10 thoughts on “Cognitive Distortions That Contribute To Negative Body Image & Eating Disorders

  • October 7, 2011 at 9:12 am

    I can relate to all of them, too well. They are all too familiarly and exactly what I am working on in recovery at the moment. I couldn’t pick one that I do more than another, and they are SO destructive. To break these cognitive distortions will to break free from my eating disorder.

    • October 7, 2011 at 4:37 pm

      @ Sarah, the great thing is that you’re aware of your thoughts and you’re working through them. I wish you all the best with your treatment!

  • October 7, 2011 at 2:41 pm

    I am definitely an all or nothing type of person, but luckily I don’t have an eating disorder. I have Bipolar Disorder and PTSD and am also learning about these cognitive distortions in therapy. It’s great your educating people with eating disorders on how your thoughts affect your body image.

    • October 7, 2011 at 4:44 pm

      @ Parwathy Narayan, everyone definitely struggles with cognitive distortions from time to time, regardless of whether they have an eating disorder or another condition.

  • October 7, 2011 at 4:11 pm

    I am all of these. EVERY SINGLE ONE! I’ve been addressing mind reading and all or nothing thinking the most because its so easy for me to write people off because of a)their inability to communicate in a way that I can hear and b)my inability to speak up and say what I think and feel.

    I think that this is a great reminder for life. Not everything we think is true. Its just a thought, something, that like the rest of life, can be analyzed, broken down, or completely written off. Our actions are what matter. I also love that every moment of every day is a chance to do things differently. If I struggled with my eating this morning, I don’t have to struggle at lunch because I “ruined” my day.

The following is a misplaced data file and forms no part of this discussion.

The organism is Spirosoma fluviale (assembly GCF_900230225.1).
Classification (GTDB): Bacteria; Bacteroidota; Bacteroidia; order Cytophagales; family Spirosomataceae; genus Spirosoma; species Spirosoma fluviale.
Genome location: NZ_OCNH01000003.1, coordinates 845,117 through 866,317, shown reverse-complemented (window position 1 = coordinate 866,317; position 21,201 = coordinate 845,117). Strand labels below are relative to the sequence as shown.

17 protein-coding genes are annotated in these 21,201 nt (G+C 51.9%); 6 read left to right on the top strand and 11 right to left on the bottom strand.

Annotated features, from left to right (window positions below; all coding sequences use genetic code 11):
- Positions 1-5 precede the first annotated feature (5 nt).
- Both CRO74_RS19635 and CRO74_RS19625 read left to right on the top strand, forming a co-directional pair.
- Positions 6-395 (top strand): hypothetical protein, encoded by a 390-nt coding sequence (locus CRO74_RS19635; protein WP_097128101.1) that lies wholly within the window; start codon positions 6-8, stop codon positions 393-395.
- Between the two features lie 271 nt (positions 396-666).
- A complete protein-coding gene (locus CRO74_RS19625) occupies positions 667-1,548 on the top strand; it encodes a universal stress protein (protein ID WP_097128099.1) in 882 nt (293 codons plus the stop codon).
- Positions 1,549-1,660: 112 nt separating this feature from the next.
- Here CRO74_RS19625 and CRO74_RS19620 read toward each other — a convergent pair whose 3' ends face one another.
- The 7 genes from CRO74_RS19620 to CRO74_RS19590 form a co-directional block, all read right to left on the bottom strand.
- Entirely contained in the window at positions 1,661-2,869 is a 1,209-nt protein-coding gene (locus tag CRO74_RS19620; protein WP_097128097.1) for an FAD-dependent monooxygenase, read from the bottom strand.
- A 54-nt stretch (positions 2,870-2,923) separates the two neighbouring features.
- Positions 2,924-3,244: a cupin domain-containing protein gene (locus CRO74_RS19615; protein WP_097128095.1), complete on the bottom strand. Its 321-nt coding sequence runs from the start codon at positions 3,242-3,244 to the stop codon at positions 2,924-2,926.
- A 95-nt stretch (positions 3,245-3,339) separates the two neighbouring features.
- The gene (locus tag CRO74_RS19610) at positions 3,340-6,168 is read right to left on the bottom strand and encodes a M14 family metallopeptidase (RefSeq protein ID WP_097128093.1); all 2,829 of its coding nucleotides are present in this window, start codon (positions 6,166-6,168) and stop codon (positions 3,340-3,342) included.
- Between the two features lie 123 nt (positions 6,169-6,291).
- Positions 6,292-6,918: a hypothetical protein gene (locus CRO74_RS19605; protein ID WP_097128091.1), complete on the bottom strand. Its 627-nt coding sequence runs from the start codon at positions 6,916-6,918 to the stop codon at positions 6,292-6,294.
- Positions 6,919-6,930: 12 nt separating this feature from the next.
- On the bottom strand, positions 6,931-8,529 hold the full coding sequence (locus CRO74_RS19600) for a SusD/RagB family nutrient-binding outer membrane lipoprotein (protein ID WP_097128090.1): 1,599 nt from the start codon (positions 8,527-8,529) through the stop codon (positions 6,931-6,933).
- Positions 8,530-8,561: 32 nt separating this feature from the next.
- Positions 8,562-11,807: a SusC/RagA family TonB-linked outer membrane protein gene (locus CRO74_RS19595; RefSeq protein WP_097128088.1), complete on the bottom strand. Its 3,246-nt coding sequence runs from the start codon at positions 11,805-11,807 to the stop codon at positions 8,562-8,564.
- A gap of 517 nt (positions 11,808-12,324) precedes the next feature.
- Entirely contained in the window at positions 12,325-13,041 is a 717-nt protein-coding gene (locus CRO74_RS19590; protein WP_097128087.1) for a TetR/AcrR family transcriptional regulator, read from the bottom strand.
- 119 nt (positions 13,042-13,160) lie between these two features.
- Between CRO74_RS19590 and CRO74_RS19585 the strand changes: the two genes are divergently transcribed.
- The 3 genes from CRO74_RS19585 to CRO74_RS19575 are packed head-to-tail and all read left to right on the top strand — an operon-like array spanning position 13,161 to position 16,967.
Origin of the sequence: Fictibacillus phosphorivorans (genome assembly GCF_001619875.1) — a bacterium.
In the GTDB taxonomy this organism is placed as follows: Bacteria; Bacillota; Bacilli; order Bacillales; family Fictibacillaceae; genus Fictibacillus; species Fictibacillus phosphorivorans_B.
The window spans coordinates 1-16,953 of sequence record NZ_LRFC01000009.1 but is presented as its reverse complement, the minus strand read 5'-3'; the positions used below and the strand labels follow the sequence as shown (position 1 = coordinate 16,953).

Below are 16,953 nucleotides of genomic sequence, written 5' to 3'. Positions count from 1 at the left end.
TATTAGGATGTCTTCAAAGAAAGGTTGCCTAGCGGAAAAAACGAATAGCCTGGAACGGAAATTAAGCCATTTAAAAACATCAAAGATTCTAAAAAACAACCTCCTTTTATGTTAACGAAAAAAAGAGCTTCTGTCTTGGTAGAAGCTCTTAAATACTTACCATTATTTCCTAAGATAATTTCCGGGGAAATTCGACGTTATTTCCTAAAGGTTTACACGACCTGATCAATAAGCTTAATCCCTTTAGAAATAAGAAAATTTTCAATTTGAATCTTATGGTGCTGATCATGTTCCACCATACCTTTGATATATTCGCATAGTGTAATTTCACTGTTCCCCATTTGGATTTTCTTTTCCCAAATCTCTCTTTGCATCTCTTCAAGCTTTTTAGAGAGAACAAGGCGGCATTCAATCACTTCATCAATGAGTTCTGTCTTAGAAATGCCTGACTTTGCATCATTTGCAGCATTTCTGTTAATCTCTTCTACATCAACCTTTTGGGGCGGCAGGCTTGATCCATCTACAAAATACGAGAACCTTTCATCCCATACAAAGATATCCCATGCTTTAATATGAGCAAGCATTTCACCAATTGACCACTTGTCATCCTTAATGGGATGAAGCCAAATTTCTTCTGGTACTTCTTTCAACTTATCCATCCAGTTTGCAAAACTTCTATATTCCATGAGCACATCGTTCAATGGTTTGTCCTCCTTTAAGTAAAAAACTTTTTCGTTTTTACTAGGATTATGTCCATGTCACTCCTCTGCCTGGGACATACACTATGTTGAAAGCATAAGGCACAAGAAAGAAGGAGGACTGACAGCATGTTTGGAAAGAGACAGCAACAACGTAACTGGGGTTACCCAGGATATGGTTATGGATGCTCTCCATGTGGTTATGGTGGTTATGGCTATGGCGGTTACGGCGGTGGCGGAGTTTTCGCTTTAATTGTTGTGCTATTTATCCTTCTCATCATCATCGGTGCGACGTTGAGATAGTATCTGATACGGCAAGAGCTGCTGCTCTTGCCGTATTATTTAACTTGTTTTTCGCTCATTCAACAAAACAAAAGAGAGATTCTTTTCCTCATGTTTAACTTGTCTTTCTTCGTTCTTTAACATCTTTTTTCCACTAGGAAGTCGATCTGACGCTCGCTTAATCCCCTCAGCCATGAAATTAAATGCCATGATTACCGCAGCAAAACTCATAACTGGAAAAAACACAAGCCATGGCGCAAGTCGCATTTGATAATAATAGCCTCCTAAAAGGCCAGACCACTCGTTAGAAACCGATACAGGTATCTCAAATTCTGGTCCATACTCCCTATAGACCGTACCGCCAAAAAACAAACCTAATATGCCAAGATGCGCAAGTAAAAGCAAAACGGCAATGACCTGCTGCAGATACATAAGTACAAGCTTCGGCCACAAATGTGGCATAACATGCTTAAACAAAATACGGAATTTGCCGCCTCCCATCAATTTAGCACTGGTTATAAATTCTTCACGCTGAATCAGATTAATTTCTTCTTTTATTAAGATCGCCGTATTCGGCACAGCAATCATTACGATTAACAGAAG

• October 7, 2011 at 4:47 pm

      @ Candace, I love this: “every moment of every day is a chance to do things differently.” Thank you for such an important reminder!! And you hit on another key point: Just because we have a certain thought doesn’t mean we have to act on it. We can accept that we’re having it but choose to behave in a positive, healthy way.

  • October 9, 2011 at 1:08 am

    Oooh, so true, so true. I’ve gotten better with most of these — all-or-nothing thinking still hangs on a bit, though! It’s so important for others to see lists like this, though, so they can recognize their own behaviors and work toward freeing their minds!

    • October 9, 2011 at 11:39 am

      @ Julia, the all-or-nothing thinking is tough for me, too. The key is definitely to be aware of these thoughts and how they impact us – and then not to let them affect our behavior.

  • October 11, 2011 at 8:35 am

    I have borderline personality disorder and can relate hugely to this. Thank you for putting my thoughts into words, suddenly it’s a bit easier to make sense of the way I sometimes think. I just wish logic would step to the fore sometimes instead of letting the delusion step in; especially when it comes to the belief that people are talking about me, or judging my behaviour and appearance. I suppose it’s all part of dealing with mental illness. Thank you for a very interesting, informative post.

    • October 11, 2011 at 8:57 am

      @ halfwaybetweenthegutter, you’re welcome! I think the key is that it takes time and practice to become aware of these thoughts and then to work through them. For many of us, they’re deeply entrenched. You’ve been thinking them for so long that it’s become this insidious habit. But just being aware of them and not letting them direct your behavior is huge.


Join the Conversation!

We invite you to share your thoughts and tell us what you think in this public forum. Before posting, please read our blog moderation guidelines. A first name or pseudonym is required and will be displayed with your comment. Your email address is also required, but will be kept private. (Please note that we use gravatars here, which are tied to your email address.) A website/blog/twitter address is optional.

Leave a Reply to Margarita Tartakovsky, MS Cancel reply

Your email address will not be published. Required fields are marked *